Disordered Eating/Relative Energy Deficiency in Sport

Disordered Eating/Relative Energy Deficiency in Sport


Disordered Eating in Student-Athletes - The Basics:

Disordered eating in student-athletes includes a wide range of eating concerns.  These range from the student-athlete who inadvertently is not eating enough to fuel their body for sport simply out of not realizing how high their caloric needs are, all the way to the extreme of a full blown eating disorder and associated complications.  Eating disorders include anorexia nervosa (being significantly underweight with distorted body image and intense fear of gaining weight) and bulimia nervosa (recurrent episodes of binging--rapidly eating very large amounts of food well beyond the point of comforably full and in a manner that feels out of control--and purging--self-induced vomiting, laxative or diuretic use, excessive exercise beyond that recommended by coaches in order to compensate for food eaten, or times of fasting to compensate for binges).  Student-athletes may underfuel because of wanting to try to achieve a competitive advantage in sport, meet appearance standards for sport or for society, or for other reasons.  Ultimately, underfueling is not a sustainable way to achieve success in sport, and athletic performance will suffer if disordered eating continues.  Student-athletes may find themselves on a slippery slope in which a desire to “eat healthy” turns into food restriction and rigid dieting in the hopes of improving athletic performance. 

Note that some people reference the term “Female Athlete Triad”, which is becoming outdated. However, the idea still applies that the three elements of the Triad, disordered eating, menstrual cycle changes, and lowered bone mineral density, can occur in athletes who are not eating enough calories to fuel their activity levels.

A newer term being used is RED-S (Relative Energy Deficiency in Sport). The International Olympic Committee has used the “RED-S” terminology since 2014. This term is preferred over Female Athlete Triad in recognition of the fact that student-athletes across genders can suffer from inadequate intake, disordered eating, or full-blown eating disorders (though it is a more common problem in females). Additionally, the RED-S term conveys that there are more than just three issues when it comes to underfueling in sport.


Risk Factors

Risk factors for disordered eating in sport include the following:

  • Participation in sports in which lean body physique is felt by some to be advantageous (e.g., cross country, track)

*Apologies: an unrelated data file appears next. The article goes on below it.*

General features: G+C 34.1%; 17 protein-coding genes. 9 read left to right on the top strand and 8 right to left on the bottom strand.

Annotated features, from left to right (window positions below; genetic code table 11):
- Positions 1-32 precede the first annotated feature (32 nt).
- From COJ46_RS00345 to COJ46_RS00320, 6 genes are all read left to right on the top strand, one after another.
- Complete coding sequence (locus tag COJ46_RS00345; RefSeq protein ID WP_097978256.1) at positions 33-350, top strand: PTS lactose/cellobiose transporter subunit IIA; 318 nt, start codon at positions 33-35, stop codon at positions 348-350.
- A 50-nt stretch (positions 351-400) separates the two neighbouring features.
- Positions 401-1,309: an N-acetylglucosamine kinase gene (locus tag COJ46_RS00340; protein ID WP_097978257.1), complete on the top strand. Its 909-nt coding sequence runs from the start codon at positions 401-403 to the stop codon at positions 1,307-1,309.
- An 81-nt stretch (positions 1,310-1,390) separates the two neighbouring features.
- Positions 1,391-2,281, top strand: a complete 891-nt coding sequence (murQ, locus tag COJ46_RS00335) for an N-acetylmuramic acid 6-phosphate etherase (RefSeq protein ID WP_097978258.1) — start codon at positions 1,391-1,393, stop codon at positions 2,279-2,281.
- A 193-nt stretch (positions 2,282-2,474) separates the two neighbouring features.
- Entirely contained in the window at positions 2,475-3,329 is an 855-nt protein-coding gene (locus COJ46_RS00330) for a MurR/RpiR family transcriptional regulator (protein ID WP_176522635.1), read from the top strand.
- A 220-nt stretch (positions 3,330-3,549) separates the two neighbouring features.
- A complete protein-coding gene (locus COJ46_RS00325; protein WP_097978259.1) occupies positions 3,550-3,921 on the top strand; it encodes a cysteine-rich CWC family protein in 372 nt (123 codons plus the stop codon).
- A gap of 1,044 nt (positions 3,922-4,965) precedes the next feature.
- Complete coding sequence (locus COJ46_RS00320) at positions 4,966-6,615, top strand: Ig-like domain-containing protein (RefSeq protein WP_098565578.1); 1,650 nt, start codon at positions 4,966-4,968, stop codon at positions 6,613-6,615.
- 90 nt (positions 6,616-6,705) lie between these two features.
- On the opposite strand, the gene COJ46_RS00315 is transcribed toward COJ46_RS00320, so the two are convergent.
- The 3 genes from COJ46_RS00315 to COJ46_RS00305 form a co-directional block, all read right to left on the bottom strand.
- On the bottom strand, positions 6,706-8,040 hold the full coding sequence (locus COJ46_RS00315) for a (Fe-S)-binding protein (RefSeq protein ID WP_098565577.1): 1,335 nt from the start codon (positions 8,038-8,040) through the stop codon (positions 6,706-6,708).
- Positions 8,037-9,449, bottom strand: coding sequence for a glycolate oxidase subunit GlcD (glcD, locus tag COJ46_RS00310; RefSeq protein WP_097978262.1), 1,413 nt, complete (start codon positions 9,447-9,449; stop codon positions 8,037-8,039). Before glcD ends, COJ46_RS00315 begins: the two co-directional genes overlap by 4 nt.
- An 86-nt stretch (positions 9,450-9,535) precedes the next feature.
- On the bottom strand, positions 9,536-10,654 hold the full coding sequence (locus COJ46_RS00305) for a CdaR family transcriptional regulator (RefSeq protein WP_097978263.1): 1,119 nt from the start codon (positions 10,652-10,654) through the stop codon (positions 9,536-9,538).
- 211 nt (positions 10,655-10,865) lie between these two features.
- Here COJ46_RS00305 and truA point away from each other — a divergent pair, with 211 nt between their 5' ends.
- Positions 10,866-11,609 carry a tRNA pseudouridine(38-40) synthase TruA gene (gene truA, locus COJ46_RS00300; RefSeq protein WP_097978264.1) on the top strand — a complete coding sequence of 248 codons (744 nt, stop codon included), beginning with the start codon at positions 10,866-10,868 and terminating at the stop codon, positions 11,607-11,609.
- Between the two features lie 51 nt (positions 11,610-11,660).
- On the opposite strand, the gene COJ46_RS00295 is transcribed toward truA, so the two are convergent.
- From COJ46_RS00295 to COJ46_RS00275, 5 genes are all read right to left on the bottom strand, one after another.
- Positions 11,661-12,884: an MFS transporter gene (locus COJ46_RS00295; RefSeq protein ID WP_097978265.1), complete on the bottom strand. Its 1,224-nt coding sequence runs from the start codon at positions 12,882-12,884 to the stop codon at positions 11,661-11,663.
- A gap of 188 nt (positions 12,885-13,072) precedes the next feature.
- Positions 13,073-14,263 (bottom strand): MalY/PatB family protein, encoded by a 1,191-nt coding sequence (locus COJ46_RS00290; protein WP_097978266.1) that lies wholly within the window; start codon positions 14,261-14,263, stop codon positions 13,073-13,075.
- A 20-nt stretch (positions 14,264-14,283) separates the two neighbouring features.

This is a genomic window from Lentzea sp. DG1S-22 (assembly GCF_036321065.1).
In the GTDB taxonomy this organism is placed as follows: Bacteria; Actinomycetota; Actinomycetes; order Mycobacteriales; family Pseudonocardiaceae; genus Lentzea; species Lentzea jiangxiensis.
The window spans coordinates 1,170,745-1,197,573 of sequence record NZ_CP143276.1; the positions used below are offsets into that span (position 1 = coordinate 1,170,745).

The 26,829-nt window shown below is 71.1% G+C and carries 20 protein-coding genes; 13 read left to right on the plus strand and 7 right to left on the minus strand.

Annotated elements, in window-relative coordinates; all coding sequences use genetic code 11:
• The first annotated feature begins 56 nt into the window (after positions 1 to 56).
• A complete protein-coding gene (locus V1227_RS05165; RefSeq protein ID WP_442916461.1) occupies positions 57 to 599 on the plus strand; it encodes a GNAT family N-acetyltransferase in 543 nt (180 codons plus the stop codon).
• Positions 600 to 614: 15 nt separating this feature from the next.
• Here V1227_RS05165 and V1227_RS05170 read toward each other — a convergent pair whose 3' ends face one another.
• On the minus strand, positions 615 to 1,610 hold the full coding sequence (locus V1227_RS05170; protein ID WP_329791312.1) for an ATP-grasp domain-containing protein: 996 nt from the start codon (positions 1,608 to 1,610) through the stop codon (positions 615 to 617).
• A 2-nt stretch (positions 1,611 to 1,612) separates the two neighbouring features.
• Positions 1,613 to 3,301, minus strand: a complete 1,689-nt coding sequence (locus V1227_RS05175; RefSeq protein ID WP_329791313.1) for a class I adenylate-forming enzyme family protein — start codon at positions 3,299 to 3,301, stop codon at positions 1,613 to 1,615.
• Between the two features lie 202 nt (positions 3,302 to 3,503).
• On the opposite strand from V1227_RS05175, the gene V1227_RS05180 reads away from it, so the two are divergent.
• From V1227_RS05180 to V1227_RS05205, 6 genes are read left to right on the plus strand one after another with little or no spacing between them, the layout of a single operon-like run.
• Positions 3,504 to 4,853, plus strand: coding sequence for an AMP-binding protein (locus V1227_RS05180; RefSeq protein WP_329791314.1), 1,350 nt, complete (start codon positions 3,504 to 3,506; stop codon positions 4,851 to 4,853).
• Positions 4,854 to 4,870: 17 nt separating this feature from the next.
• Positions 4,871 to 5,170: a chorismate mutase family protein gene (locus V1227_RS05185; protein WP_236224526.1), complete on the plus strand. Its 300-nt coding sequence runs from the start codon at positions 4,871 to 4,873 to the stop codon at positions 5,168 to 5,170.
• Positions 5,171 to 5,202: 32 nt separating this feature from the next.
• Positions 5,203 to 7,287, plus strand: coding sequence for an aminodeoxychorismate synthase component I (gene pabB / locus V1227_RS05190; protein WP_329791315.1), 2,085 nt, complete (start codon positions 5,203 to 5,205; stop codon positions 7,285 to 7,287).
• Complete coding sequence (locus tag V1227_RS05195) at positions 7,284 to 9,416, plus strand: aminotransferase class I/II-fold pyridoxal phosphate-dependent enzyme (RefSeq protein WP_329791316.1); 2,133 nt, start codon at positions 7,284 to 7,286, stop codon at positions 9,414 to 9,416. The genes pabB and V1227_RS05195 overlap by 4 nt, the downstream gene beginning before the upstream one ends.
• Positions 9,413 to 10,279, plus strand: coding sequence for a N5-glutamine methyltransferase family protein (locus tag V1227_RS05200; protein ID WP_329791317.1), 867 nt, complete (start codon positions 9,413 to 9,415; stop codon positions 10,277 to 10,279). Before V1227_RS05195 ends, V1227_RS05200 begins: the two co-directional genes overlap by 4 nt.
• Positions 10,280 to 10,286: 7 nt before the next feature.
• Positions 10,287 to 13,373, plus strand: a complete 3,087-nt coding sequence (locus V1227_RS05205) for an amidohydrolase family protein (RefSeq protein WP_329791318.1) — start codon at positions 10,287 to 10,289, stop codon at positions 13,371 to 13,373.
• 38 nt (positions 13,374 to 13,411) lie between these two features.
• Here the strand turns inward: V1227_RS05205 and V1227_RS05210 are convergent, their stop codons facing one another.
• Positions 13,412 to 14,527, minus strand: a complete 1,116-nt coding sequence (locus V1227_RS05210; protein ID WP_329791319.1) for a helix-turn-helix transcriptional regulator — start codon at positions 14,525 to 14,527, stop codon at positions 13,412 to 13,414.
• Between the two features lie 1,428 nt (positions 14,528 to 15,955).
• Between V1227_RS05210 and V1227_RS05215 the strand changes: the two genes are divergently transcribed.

• Participation in sports in which artistic quality, in addition to technical skill, is felt to be important (e.g., gymnastics)
  • Anxiety or depression
  • Family members with disordered eating
  • Perfectionism


Complications that may result from disordered eating in sport include:



  • Changes in menstrual cycles (either not starting menstruation at all by the expected age, no longer getting menstrual cycles, or getting menstrual cycles less often, lighter, or for a shorter duration than usual)
  • Low bone mineral density, which can result in stress fractures or other bone stress injuries and eventual osteoporosis
  • Abnormal levels of electrolytes such as potassium
  • Dehydration
  • Problems with the cardiovascular system (heart and blood vessels)
  • Mental health conditions and suicide
  • Weakened immune system
  • Changes in metabolism



Note that some people reference the term “Female Athlete Triad”, which is becoming outdated.  However, the idea still applies that the three elements of the Triad, disordered eating, menstrual cycle changes, and lowered bone mineral density, can occur in athletes who are not eating enough calories to fuel their activity levels.



A newer term being used is RED-S (Relative Energy Deficiency in Sport).  The International Olympic Committee has used the “RED-S” terminology since 2014.  This term is preferred over Female Athlete Triad in recognition of the fact that male athletes can suffer from disordered eating as well (though it is a more common problem in females).  Additionally, the RED-S term conveys that there are more than just three issues when it comes to underfueling in sport.



The ultimate treatment for disordered eating in sport is increased caloric intake.  Any athlete suffering from signs and symptoms of disordered eating should be referred for professional help to a sports medicine physician, pediatrician, family medicine physician, internal medicine physician, psychiatrist, psychologist/therapist/counselor, and/or registered dietician.  Disordered eating is a serious concern that can have life-threatening consequences if unaddressed.


In the mean time, parents and coaches can be helpful via the following:


  • Educate athletes on the energy demands of their sport.
  • Create an environment that supports eating at least three meals and one to two snacks daily.  Talk about having a regular breakfast, full lunch at school, and a pre-practice snack to provide energy for training.


Disordered Eating Scenarios

Athlete Losing Weight

Question: One of our top athletes looks like she lost quite a bit of weight.  She’s not having any problems with the training but I think she might be having a problem with food.  She rarely eats at our team functions and I hear from some of her teammates that she skips school lunch. How should I approach this?
Answer:   Have a private meeting with the athlete and discuss your observations and concern for the athlete’s health.  Discuss how under-fueling (i.e., dieting) can lead to drops in performance, injury, and health problems such as irregular menstruation, anemia, and low bone density.   Ask the athlete what she typically eats on a training day.  Many athletes will report eating a “healthy diet” by avoiding “junk food”, soda, and drinking “lots of water” but do not know how much food/fuel their bodies need to support their training.  Sometimes this can result in eating very small portions or skipping meals because there is nothing “healthy to eat”.  This is a frequent excuse for avoiding school lunch or fast food meals.  Also, drinking water to excess can be a concern.  Excessive water intake can result in eating small portions causing low calorie intake, can mask hunger, or can cover up food avoidance.  Share a sample training day menu based on the athlete’s weight (MENU HERE) and point out areas for improvement.

Discussing Menstrual Cycles

Question:  Last season we had several girls injured with stress fractures.  This year at our team meeting we talked about preventing stress fractures and how not having a period can be a warning sign.   Today one of my athletes told she has not had a period for a few months.   In addition to suggesting she see her physician, is there anything else I can do?